After 50km we were ticking along just wanting to get through the day, until the inevitable happened and with 20km to go we caught up first place. From here the route pretty much climbed for 9km and ended with a 6km downhill. There was no way I’d stay with them on the climb so I told Sally to take the climb and descent at her own pace and I’d catch her/them up towards the finish; a gutsy plan knowing the level of rocky trails we’d been riding all day, but I was confident.

Now it’s probably appropriate here to point out that the first time I ever rode the Canyon Exceed CF SLX I’ve been using as my race bike was during the first stage on Sunday. I’ve only ridden a 29er half a dozen times, I’ve never ridden the Rock Shox RS1 fork and there are a number of other components that are new to me, including SRAM XX1. So I’m sure it’s testament to the bike’s ability and my new favourite suspension fork that I actually made it down in one piece.

I’d been using the lazy ‘point and shoot’ technique all day (the one where you don’t pick a line you just go straight and hang on) and now was no different. I hit everything full on, fingers off the brakes as much as possible just letting the bike roll and suck up every rock, drop, jump and lump that was in my way. “Sketchy” would be an understatement, “on the edge” more like it and I’d definitely throw in “hooning” because I like the sound of it. Arm/wrist pump didn’t take too long to set in and with the lack of strength in my right hand it was an effort just to hold the bars – turns out faster equals smoother due to less time on the ground. Bonus!

I managed to make up about three minutes and caught up the others as we turned onto a flatter gravel track. Sally had nothing left and with the few minor uphills we had to the finish, and the fact the leading pair were riding in with a group of mates, I just couldn’t close the gap no matter how hard I pushed. Their winning margin was just a couple of corners through the finish area, 31 seconds. Oh well, there’s always tomorrow…

Tuesday 23 February 2016

ABR - The sprint finish

Today should have been a slightly easier day although it’s funny how quickly your perspective changes during these events. It’s rare to call 72km of off-road with 1,800m of climbing ‘easy’ but compared to yesterday, it should have been.

I knew something was up quite early on as ‘things’ just weren’t feeling right; my shorts weren’t comfy, my vest was riding up, I forgot to put my heart rate monitor on. Nothing was flowing. And to cap it all my right thumb had lost all strength and I was unable to grab clothing, open gel packets or (more importantly) push a gear lever with ease.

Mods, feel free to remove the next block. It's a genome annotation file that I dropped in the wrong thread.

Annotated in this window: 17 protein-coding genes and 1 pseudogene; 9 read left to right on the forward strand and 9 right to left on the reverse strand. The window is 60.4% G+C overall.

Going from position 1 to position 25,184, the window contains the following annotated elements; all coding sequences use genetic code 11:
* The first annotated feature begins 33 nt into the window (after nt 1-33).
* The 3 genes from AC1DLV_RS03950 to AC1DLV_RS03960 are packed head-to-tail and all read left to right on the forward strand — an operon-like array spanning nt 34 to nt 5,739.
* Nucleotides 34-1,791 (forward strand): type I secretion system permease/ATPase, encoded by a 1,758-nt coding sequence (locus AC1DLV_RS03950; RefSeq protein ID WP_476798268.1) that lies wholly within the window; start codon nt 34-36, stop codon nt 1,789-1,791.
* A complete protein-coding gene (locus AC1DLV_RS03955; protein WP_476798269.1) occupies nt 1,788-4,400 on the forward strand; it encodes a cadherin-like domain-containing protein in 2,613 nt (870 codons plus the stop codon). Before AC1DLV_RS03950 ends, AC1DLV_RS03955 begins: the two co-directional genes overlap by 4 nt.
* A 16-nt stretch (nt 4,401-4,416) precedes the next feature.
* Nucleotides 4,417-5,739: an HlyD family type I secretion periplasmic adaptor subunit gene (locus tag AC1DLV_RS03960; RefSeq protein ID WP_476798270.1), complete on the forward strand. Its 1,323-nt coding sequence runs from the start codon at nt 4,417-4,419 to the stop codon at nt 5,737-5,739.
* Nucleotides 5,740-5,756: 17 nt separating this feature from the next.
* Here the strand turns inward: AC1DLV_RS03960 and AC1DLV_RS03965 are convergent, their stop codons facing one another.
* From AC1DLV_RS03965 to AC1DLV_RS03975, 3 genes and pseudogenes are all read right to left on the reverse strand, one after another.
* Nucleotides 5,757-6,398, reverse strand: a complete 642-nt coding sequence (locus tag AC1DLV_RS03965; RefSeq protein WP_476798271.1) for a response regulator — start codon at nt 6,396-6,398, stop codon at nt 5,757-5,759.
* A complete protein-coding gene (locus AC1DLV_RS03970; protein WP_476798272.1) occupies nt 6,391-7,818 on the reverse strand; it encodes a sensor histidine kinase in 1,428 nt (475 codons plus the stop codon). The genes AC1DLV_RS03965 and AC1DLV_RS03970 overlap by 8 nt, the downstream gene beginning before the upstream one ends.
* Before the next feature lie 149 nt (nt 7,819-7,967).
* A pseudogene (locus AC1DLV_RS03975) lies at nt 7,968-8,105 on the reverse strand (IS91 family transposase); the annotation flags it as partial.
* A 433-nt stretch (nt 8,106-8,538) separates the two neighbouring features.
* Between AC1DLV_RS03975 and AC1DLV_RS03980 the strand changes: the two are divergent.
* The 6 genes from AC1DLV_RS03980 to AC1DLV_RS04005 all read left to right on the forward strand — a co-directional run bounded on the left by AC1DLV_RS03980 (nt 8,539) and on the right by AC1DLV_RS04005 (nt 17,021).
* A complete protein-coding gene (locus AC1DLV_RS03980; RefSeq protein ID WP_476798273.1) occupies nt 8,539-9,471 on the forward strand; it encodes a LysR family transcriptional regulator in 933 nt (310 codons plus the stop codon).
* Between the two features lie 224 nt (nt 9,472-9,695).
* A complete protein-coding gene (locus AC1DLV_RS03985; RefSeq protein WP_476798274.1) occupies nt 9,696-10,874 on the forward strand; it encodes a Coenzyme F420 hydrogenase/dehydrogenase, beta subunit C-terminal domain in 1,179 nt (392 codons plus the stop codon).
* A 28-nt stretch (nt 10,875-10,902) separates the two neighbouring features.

The start was another mass panic through town and out across the fields, followed by lots of walking down into little gullies to cross a stream and then walking up out the other side. This was not the flattish first 20km I had expected and my legs just weren’t there. The whole day I had nothing, no real feeling of getting going, I was just going through the motions with my heart rate hardly getting about 160bpm.

Even steeper than it looks
The real kicker came around 55km and the big climb which, although fire road, loomed over the valley and looked almost vertical at the top. It was tough but at least the summit marked the start of the last descent. As I reached it, Sally was waiting for it and happened to mention she’d caught the pair who were probably in second place, they were only about 8 minutes ahead. Hmmm, 14km to go, mostly descent, 8 minutes gap, never going to happen, forget about it…

We flew down the final descent like we were invincible. Steering and braking was a thing of the past as we were now confident enough in our ability, and that of the bike that we could just straight line everything and the bike would suck it up. How right we were and much fun was had, despite a few dodgy line choices. Ahem.

Then it happened. As we rejoined the section that had been the first 6km, we spotted the pair in second. Subconsciously I picked up the pace a little bit – well, I’d done nothing all day, it’s not as if I was tired. We soon caught them on the undulating sections and I desperately tried to remember the route home. The 5km to go sign and we were sitting on their wheels. Competitive? Us? Never.